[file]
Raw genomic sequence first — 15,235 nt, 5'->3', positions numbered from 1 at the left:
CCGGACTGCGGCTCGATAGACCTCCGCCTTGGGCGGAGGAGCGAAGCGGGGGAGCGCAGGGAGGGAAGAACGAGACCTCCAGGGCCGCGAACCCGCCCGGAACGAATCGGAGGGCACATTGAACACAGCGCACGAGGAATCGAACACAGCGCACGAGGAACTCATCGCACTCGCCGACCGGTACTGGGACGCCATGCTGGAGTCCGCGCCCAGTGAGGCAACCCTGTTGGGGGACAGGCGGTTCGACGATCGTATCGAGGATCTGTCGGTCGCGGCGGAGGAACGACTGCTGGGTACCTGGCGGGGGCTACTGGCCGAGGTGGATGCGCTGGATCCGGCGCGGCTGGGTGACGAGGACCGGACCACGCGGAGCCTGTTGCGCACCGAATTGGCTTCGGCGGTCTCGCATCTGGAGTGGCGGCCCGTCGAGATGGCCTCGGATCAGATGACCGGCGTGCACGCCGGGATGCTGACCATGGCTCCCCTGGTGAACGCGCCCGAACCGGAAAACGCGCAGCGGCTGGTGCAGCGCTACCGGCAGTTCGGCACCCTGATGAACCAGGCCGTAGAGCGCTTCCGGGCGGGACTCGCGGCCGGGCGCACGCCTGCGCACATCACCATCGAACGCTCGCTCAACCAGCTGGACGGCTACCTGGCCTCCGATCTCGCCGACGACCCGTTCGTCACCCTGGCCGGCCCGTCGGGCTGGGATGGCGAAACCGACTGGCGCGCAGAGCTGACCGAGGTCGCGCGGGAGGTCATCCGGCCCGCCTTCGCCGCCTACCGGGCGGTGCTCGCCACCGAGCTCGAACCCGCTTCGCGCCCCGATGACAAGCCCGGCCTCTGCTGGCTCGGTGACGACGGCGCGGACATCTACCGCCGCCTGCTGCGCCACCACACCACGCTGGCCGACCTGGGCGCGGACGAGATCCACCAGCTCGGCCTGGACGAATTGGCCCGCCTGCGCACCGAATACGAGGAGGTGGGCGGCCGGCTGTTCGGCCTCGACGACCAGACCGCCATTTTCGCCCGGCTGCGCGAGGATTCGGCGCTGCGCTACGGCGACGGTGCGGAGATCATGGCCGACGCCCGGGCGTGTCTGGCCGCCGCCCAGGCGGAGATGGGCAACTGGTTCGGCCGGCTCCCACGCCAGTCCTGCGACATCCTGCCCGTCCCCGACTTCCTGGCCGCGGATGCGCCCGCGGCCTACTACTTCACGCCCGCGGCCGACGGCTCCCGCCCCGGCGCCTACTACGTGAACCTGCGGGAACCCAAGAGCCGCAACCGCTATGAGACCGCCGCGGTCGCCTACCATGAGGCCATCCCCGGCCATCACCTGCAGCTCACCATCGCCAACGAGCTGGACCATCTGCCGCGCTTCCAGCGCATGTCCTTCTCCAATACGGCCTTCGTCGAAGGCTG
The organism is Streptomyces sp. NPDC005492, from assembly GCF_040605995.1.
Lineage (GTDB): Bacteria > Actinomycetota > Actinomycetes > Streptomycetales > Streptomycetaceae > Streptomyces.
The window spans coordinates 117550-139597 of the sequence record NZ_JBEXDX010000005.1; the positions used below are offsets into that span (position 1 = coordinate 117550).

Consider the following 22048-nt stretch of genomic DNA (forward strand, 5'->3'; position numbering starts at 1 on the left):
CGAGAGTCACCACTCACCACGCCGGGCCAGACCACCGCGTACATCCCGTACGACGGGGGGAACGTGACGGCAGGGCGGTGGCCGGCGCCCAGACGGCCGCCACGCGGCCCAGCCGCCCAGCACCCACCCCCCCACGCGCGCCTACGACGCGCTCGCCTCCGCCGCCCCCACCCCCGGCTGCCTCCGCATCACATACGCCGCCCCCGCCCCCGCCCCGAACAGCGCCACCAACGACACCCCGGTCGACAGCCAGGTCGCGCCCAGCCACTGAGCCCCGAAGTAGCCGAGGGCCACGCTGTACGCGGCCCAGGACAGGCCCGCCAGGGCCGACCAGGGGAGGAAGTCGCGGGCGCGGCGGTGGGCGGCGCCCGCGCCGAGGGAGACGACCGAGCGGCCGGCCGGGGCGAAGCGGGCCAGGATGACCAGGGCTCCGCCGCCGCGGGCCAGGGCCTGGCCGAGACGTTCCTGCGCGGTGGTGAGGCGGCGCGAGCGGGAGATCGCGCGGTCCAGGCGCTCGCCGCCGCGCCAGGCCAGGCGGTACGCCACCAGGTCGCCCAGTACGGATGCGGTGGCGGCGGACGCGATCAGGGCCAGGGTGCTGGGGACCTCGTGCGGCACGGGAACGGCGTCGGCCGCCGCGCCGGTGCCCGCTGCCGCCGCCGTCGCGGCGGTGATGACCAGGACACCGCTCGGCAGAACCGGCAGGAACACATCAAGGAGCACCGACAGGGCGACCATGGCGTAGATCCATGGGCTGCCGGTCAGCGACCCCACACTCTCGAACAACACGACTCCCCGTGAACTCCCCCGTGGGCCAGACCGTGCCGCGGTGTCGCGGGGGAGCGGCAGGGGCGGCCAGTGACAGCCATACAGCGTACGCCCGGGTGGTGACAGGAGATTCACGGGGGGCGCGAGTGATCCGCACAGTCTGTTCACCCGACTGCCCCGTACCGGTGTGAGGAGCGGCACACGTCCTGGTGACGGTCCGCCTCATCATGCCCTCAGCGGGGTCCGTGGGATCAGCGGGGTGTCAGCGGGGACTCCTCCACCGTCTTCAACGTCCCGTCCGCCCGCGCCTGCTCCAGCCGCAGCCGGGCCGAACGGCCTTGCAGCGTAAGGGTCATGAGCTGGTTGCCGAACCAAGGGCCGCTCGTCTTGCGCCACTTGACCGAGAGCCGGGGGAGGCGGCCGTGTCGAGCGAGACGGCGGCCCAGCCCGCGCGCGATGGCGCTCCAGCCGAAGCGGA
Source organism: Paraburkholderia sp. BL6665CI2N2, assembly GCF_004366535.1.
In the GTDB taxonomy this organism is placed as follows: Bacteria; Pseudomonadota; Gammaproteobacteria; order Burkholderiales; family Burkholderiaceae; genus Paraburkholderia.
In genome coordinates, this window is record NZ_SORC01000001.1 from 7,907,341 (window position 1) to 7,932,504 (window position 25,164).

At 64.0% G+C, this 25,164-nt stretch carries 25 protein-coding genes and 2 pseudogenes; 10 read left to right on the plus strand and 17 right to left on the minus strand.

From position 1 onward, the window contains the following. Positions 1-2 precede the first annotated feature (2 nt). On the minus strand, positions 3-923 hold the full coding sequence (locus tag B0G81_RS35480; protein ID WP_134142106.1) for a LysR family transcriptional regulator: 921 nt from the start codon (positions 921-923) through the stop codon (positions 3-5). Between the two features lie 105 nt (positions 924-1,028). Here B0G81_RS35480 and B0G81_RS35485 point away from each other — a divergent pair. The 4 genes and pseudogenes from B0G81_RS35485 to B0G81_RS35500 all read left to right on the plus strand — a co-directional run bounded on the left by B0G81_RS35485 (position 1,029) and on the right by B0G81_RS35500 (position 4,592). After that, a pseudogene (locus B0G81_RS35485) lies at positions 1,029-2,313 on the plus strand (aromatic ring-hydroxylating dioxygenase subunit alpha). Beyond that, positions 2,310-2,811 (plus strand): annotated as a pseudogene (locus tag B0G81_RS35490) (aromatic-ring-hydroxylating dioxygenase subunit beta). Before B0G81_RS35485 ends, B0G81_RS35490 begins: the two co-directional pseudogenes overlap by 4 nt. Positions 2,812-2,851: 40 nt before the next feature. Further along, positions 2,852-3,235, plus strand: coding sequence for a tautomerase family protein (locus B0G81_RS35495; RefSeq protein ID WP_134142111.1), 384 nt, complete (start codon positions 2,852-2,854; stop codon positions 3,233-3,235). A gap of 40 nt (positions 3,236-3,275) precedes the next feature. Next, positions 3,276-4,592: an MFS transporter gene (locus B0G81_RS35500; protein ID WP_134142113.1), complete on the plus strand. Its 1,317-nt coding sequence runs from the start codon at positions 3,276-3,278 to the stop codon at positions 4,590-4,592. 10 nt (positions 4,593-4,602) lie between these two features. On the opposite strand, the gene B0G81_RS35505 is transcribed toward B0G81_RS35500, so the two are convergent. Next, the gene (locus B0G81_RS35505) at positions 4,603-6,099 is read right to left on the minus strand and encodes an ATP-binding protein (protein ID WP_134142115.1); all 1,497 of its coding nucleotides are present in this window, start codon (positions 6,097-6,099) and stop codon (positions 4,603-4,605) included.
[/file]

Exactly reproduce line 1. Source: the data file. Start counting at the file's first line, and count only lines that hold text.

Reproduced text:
Raw genomic sequence first — 15,235 nt, 5'->3', positions numbered from 1 at the left: